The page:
Rowing / Boat Race: Schuller's late inclusion reflects meritocracy: Tradition is only part of the Boat Race's appeal. Paul Hayward reports

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The Independent Online
LITTLE Englanders will enjoy moaning about this year's Boat Race. 'Chap comes over here,' they will say, 'and shoves one of our boys out of the Oxford crew. German, apparently. Fellow by the name of Schuller. Not on, is it?'

Another Boat Race, another saloon bar controversy. Philipp Schuller, a 27-year-old German and postgraduate at St Catherine's college, Oxford, has displaced a younger Old Etonian undergraduate called Ed Haddon in the line-up for Saturday's heave-ho along the Thames, and to the traditionalists, this late substitution marks yet another dilution of the Corinthian spirit that is supposed to govern this odd ritual.

Six nationalities will be represented by the Oxford crew on Saturday, and three by Cambridge. Oxford will field an Australian, an American, a Bosnian Serb, a Canadian and a German (Schuller). For the first time in the 139-race history of the event, two German students will race against each other, because Cambridge, too, have selected a visiting scholar from the republic in Dirk Bangert, a physicist of some note.

The national appeal of the Boat Race is one of sport's enduring conundrums. Shoppers tell each other in Sainsbury's: 'It's the Boat Race today,' and Grandstand makes it one of the centrepieces of its Saturday broadcast. Yet few people can say they managed to make it to Oxbridge as a student or that they have heard of any of the participants.

On paper, at least, it is a soporific contest - a sort of high-speed slave ship race - which appears elitist and estoeric to all but those who have been initiated in the mysteries of the boat room.

So why is it so revered? 'Because it's the grandmother of all races,' Schuller said as he scanned the Thames at Putney this week after escaping photographers who insisted he pose in head-to-head shots with his compatriot, Bangert.

To get Schuller talking about his own late selection and the cosmopolitan nature of modern Boat Race crews, you have only to light the touch-paper and stand well back.

'There is a tendency,' Schuller says, 'for people to say that it's not really the Boat Race anymore. That they're bringing in professionals. But that's not true. You can't have one of the most respected races in the world and then limit it to English people between the ages of 19 and 21.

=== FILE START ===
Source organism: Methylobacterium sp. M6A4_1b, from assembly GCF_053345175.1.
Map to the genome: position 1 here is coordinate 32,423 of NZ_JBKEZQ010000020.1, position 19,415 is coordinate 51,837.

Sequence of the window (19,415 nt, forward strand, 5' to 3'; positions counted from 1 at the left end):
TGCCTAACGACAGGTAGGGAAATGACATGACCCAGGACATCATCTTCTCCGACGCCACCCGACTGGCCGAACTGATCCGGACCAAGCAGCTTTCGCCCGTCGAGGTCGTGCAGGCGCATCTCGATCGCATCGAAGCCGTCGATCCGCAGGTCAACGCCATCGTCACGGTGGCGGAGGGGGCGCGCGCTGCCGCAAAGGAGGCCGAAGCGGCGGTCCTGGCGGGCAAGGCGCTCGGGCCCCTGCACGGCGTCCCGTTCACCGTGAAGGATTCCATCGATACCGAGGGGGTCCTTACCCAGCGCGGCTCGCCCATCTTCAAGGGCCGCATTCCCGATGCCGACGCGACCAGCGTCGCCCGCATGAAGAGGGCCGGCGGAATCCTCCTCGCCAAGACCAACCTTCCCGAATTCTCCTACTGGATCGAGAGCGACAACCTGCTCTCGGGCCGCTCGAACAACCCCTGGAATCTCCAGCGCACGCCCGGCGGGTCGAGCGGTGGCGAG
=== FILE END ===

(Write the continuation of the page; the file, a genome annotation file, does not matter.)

'When I came here (in January), Matthew Pinsent (the Oxford president) told me it was very late and I was unlikely to make the team. But on the day we went for whoever would make the boat go fastest. It was done entirely on merit.'

Another groan is that postgraduates have taken over the Boat Race at the expense of the younger students for whom the event was designed. But this is a political product of our times. Universities have sharply increased their intake of postgraduates, particularly from abroad, because such students bring in valuable tuition fees which can be used to subsidise the underfunded, undergraduate sector.

'I came here (via Berlin and Harvard) precisely because I wanted to do a certain degree,' Schuller says, 'and the professor I wanted to do it with is here and nowhere else. The majority of foreigners come here with the right academic credentials.'

Schuller also believes that the international complexion of Saturday's competition defuses the theory that it is contested only by those from the highest social strata. He says: 'If you look at the teams, they contain people from all over the world, and it's not really a class thing anymore because Oxford and Cambridge have become meritocratised over the last decade. If it looks elitist, that's only because it's a good selling point.'

Schuller does admit, though, to being perplexed by the amount of attention the Boat Race receives in Britain. 'It's surprising because here, as in other countries, people couldn't care less about rowing,' he says. 'Yet apparently, every Englishman or Briton has an opinion on who should win the Boat Race. Everybody is glued to the TV set, everbody is lining the banks.'

Not that he, or any of the other oarsmen, will be aware of the audience. Schuller, who is a triathlete in his spare time and looks fit enough to run from Putney to Padstow, will tell you that he will be in acute pain after just one third of the race.

'The point is that you want to find the frame of mind that will override this kind of pain, that will enable you go on in spite of it, even thrive on it,' he says.

'If there is one psychological trick it's to tell yourself that this is the one event you've always wanted to do, worked for, and that you've got to go for everything. Now.'

Deny him the chance because he has the wrong passport? Now that really would make the Boat Race a sham.

(Photograph omitted)

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